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Question of the Week: Pull Over to the Side

My horse seems to pull to the right. Am I doing something wrong?

1-May-12

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Q: I ride a 10-year-old gelding in my riding lessons. He always seems to pull towards the right. I don’t know if I’m doing something wrong, or if it’s him, but my instructor hasn’t noticed, so maybe it’s all in my head! Is there a reason that a horse would always pull in one direction, and what can I do about it?

A: You bring up several issues but let’s start with why a horse might pull on the bit in just one direction. It’s not unusual for a horse to be naturally more balanced on one side. It’s similar to us being right or left-handed. To help support the weaker side a horse will try to lean on the rider’s hand. This puts extra weight on one rein, and that can be felt by the rider’s hand. This tendency is easily addressed in early training. But since the lesson horse you’re riding isn’t a young greenie, the one-sided pulling could be due to some other cause. One is low-grade soreness or stiffness. He could be more comfortable traveling the way he does. The other cause could be simple laziness. This often happens with lesson horses. They get bored or a little sour and pick up bad habits. As long as they still do their job no one corrects them, so the problem continues.

Because this gelding’s behavior is so common, I doubt you’re imagining it. I encourage you to bring the problem to the attention of your instructor. He or she should be impressed. It demonstrates that you have a good “feel” for when your horse is unbalanced and also that you’re concerned for the horse’s welfare. If the gelding is sore he needs to be evaluated by a veterinarian. At the very least, his shoeing, teeth, bridle adjustment and saddle fit need to be examined to make sure they’re not contributing to the problem. If it turns out that this one-sided pulling is just a bad habit, then the gelding needs occasional tune-up rides from the instructor or an assistant. Otherwise the gelding’s antics can limit your ability to learn and progress. Plus, a horse that pulls to one side on the flat is liable to run out or evade jumps in that direction, too.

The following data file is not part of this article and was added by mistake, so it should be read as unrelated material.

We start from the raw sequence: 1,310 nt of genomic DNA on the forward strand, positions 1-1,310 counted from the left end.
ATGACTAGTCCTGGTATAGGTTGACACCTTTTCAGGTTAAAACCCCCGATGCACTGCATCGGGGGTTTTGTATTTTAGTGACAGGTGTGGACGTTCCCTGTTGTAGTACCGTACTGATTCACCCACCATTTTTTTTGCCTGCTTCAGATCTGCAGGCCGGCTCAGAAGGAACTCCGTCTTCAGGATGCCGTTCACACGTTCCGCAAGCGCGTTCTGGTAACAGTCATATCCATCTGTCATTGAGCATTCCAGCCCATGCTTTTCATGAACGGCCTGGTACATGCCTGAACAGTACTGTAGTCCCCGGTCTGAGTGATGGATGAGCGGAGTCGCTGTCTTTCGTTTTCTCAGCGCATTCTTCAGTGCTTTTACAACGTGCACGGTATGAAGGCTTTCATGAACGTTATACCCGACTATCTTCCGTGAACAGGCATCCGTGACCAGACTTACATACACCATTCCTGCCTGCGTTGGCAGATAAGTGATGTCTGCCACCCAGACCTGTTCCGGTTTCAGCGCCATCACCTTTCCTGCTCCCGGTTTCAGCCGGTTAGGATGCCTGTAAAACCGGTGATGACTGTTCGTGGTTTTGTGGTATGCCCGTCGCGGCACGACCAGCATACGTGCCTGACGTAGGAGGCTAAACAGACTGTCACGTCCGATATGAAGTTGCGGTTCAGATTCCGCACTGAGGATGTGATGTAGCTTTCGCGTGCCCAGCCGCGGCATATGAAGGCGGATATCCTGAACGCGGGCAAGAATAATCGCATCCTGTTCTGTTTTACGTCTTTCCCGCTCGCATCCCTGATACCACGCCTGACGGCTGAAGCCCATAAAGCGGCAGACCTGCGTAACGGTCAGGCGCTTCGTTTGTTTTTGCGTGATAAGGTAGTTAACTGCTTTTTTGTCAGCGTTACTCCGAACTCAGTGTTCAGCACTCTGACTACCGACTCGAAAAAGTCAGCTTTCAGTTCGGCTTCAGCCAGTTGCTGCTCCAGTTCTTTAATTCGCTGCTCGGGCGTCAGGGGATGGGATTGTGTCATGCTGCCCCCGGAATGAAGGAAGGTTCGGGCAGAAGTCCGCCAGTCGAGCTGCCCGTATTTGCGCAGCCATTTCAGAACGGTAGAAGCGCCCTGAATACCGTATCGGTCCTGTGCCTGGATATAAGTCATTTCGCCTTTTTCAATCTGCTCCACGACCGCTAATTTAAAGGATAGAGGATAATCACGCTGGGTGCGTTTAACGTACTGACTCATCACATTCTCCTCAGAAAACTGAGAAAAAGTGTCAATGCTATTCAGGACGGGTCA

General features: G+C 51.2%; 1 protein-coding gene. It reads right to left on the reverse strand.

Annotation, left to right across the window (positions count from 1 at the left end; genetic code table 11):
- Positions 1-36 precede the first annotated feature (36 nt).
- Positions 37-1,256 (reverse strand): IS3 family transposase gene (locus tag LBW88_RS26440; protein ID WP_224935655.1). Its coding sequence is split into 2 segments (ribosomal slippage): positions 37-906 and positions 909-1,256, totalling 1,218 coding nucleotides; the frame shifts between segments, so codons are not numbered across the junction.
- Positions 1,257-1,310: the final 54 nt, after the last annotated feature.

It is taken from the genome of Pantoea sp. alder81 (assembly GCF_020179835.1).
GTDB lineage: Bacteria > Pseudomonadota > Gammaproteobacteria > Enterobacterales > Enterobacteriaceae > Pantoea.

To correct a horse that pulls to one side, the rider has to physically encourage the horse to stop leaning on the bit and seek its own sense of balance. One tactic is to work on a large circle. We’ll say the horse pulls to the right, so circle to the right. As soon as you begin to feel your horse exert more pressure on the right rein, raise your right hand up and back until his nose turns inward. (You should be able to see his right nostril). At the same time you must also press into his rib cage with your right leg. The moment you feel his right (inside) shoulder lift, and his weight rock back onto his hindquarters, soften the contact with your right rein as a reward and continue on your circle. When he starts to lean on the right rein again, repeat the exercise. You have to be consistent in order for the horse to understand your request and comply. Because this exercise requires the proper use of multiple aids, it’d be ideal if your instructor could ride the gelding and demonstrate them. Visually observing the application of advanced horsemanship skills should be part of every lesson program.

--Cindy Hale

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Question of the Week: Pull Over to the Side

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Reader Comments

tammy    pheonix, AR

9/25/2013 1:25:42 PM

Hi i know i am replying to an old post but it currently applies to me and a young horse i am having similar problems with. Now this may sound a stupid point/comment to make if as the person says her horse pulling to the right would you not feel the pull in the left rein, as i do and the right rein feels as if not really any use?? Therefore the correction doesnt make sense to me. My horse is not leaning, he is pulling sideways, he seems to have a curve from tail to his ears. Any bit of advice would be appreciated

Cindy and ~Luna~    Rockford, IL

5/2/2012 4:42:35 PM

My horse does this; maybe these hints will help. Thanks!

PKL    Somewhere, WY

5/1/2012 6:22:33 AM

Thank you for all your great information.

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